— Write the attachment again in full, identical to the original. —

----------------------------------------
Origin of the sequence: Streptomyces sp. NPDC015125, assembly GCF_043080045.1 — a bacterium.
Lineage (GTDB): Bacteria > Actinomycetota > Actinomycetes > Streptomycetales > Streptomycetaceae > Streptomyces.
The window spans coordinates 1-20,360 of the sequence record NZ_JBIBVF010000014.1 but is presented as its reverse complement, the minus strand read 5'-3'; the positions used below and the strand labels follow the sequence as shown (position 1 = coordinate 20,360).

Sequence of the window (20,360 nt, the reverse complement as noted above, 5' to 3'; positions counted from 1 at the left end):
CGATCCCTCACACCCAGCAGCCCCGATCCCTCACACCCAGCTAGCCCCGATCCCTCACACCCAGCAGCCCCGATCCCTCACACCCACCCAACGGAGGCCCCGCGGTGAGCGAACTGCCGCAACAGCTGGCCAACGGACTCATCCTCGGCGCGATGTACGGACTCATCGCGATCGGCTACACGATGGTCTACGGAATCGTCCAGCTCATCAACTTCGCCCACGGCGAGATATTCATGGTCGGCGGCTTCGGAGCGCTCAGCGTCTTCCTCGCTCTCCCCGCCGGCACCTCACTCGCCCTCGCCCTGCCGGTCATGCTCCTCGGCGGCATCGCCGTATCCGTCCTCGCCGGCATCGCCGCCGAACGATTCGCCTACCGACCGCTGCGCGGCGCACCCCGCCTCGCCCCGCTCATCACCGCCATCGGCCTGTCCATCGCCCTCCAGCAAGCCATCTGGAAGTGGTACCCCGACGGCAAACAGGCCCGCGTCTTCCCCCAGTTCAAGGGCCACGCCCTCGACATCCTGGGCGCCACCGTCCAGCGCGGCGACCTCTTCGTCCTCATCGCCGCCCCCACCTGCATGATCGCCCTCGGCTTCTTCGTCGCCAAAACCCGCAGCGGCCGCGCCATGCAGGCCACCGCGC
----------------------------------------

Origin of the sequence: Streptomyces sp. NPDC015125, assembly GCF_043080045.1 — a bacterium.
Lineage (GTDB): Bacteria > Actinomycetota > Actinomycetes > Streptomycetales > Streptomycetaceae > Streptomyces.
The window spans coordinates 1-20,360 of the sequence record NZ_JBIBVF010000014.1 but is presented as its reverse complement, the minus strand read 5'-3'; the positions used below and the strand labels follow the sequence as shown (position 1 = coordinate 20,360).

Sequence of the window (20,360 nt, the reverse complement as noted above, 5' to 3'; positions counted from 1 at the left end):
CGATCCCTCACACCCAGCAGCCCCGATCCCTCACACCCAGCTAGCCCCGATCCCTCACACCCAGCAGCCCCGATCCCTCACACCCACCCAACGGAGGCCCCGCGGTGAGCGAACTGCCGCAACAGCTGGCCAACGGACTCATCCTCGGCGCGATGTACGGACTCATCGCGATCGGCTACACGATGGTCTACGGAATCGTCCAGCTCATCAACTTCGCCCACGGCGAGATATTCATGGTCGGCGGCTTCGGAGCGCTCAGCGTCTTCCTCGCTCTCCCCGCCGGCACCTCACTCGCCCTCGCCCTGCCGGTCATGCTCCTCGGCGGCATCGCCGTATCCGTCCTCGCCGGCATCGCCGCCGAACGATTCGCCTACCGACCGCTGCGCGGCGCACCCCGCCTCGCCCCGCTCATCACCGCCATCGGCCTGTCCATCGCCCTCCAGCAAGCCATCTGGAAGTGGTACCCCGACGGCAAACAGGCCCGCGTCTTCCCCCAGTTCAAGGGCCACGCCCTCGACATCCTGGGCGCCACCGTCCAGCGCGGCGACCTCTTCGTCCTCATCGCCGCCCCCACCTGCATGATCGCCCTCGGCTTCTTCGTCGCCAAAACCCGCAGCGGCCGCGCCATGCAGGCCACCGCGC